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CHICAGO - The US judge who tossed out one of the biggest court cases in Apple Inc's smartphone technology battle is questioning whether patents should cover software or most other industries at all.
Richard Posner, a prolific jurist who sits on the 7th US Circuit Court of Appeals in Chicago, told Reuters this week that the technology industry's high profits and volatility made patent litigation attractive for companies looking to wound competitors.
"It's a constant struggle for survival," he said in his courthouse chambers, which have a sparkling view of Monroe Harbor on Lake Michigan. "As in any jungle, the animals will use all the means at their disposal, all their teeth and claws that are permitted by the ecosystem."
Posner, 73, was appointed as a federal appeals court judge by President Ronald Reagan in 1981 and has written dozens of books, including one about economics and intellectual property law.
Posner, who teaches at the University of Chicago, effectively ended Apple's lawsuit against Google Inc's Motorola Mobility unit last month. He cancelled a closely anticipated trial between the two and rejected the iPhone maker's request for an injunction barring the sale of Motorola products using Apple's patented technology.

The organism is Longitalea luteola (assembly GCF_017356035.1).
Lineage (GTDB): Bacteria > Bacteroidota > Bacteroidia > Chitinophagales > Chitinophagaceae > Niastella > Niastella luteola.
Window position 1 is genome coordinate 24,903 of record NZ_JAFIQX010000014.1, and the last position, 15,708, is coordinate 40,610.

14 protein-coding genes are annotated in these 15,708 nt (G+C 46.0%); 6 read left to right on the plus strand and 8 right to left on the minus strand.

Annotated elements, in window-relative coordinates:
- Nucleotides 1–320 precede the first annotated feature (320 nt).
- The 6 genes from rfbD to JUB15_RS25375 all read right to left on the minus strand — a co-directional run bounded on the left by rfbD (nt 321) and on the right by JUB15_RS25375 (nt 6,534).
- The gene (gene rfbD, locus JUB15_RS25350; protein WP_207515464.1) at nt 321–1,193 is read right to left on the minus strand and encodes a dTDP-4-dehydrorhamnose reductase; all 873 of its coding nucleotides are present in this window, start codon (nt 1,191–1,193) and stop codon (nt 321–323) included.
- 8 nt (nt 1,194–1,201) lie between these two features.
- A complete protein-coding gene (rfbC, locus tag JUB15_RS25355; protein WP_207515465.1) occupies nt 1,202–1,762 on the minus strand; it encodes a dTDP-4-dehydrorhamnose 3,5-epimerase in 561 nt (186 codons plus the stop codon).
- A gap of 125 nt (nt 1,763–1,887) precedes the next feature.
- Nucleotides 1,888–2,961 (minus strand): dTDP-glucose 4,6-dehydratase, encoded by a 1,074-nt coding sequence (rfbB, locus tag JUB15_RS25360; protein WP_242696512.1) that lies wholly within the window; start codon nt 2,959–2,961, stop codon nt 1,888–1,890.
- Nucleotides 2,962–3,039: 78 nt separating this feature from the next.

Apple is in a pitched battle with its competitors over patents, as technology companies joust globally for consumers in the fast-growing markets for smartphones and tablet computers. Posner said some industries, like pharmaceuticals, had a better claim to intellectual property protection because of the enormous investment it takes to create a successful drug.
Advances in software and other industries cost much less, he said, and the companies benefit tremendously from being first in the market with gadgets - a benefit they would still get if there were no software patents.
"It's not clear that we really need patents in most industries," he said.
Also, devices like smartphones have thousands of component features, and they all receive legal protection.
"You just have this proliferation of patents," Posner said."It's a problem."